In Israel the former military chief has found an ally for fighting the Muslim Brotherhood and its Gazan offshoot, Hamas. This line of attack has been on the go since the downfall of the Morsi regime. Raising pressure on Gaza’s Islamist rulers, the interim-government has regularly closed the Rafah border crossing and destroyed many of the tunnels that form a smuggling route between Gaza and Egypt’s Sinai Peninsula.

Most interesting to follow will be the new regime’s social and economic policy. Facing vast problems in its soaring economy, Egyptians are in dire need of strong economic reforms. Apart from the financial support coming from the Gulf region, Egypt’s coming leaders will be facing the choice to either open up the country’s economy, or continue many of the centrally planned measures that Nasser introduced in the 1950s.

Some commentators argue that Sisi has signalled taking a step back from the command and control economy. The presidential candidate has, in this case, spoken about rearranging Egypt’s “flabby” administration. In addition, they argue, he has addressed the “responsibility of every Egyptian to work hard in times [where] there is no wealth to redistribute”.

Conversely, the interim-regime has continued to finance large state projects, and the Beblawi and Mehleb governments have indicated they would continue public investments in wheat production, vital for keeping the country’s infamous bread subsidies going. The Egyptian Armed Forces, which according to some estimates control up to 40 percent of the economy, has recently also seen a significant expansion of its economic activities. For this powerhouse too, liberalising the economy would turn out little beneficiary.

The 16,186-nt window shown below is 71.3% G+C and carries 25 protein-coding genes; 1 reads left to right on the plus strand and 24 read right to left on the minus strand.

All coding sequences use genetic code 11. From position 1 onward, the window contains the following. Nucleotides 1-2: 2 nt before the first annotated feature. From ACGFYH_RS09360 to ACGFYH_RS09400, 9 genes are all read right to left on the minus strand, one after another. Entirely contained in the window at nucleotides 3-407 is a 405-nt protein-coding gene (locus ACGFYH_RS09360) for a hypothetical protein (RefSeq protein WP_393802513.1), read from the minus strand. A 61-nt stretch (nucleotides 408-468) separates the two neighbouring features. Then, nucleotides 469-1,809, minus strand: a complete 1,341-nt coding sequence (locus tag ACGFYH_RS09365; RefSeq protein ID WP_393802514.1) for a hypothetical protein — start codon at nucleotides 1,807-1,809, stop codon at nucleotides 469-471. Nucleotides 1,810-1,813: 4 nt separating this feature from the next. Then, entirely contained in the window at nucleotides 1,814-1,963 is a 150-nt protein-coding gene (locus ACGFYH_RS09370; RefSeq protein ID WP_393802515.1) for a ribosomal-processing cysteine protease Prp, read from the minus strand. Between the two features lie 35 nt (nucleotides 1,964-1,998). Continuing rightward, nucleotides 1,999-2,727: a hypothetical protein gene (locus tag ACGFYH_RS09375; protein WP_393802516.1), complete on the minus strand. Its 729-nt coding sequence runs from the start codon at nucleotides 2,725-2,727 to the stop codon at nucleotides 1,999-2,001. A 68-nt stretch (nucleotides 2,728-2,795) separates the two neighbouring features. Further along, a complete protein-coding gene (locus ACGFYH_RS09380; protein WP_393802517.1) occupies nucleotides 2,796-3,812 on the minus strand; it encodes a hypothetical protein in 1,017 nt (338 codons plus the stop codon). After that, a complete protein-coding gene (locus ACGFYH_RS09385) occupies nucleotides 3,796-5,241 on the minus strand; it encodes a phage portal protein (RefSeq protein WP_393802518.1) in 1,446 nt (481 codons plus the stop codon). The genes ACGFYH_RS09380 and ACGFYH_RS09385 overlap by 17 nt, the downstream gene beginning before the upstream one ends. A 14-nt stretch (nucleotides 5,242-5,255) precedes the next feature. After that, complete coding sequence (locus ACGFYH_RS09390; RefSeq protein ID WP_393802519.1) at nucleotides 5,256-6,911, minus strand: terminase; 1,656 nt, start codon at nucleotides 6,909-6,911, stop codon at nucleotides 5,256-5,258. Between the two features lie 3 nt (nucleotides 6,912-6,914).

For a long time Egypt’s revolutionary narrative has been dominated by vain words and empty promises. In reality, however, its prospects remain less hopeful. Those dreaming of a return to the days in which Abdel Halem Hafez and Um Kulthum propelled the country’s cultural scene and short-skirted girls were able to walk around freely on the Square of the Liberation  might be deceived if they count on Sisi for this turn to take place. As the broader context in which Abdel Nasser ascended to power varies vastly from Sisi’s times, tomorrow’s Egypt will be very different from yesterday’s. More than propagandistic speech, Egypt’s people urge actions that direct the country to the future, and not a hazy, distant past.

Johannes Amin Makar frequently writes on the Middle East and Egypt. He is a graduate student at Leuven University where he pursues a MA in Economic Policy.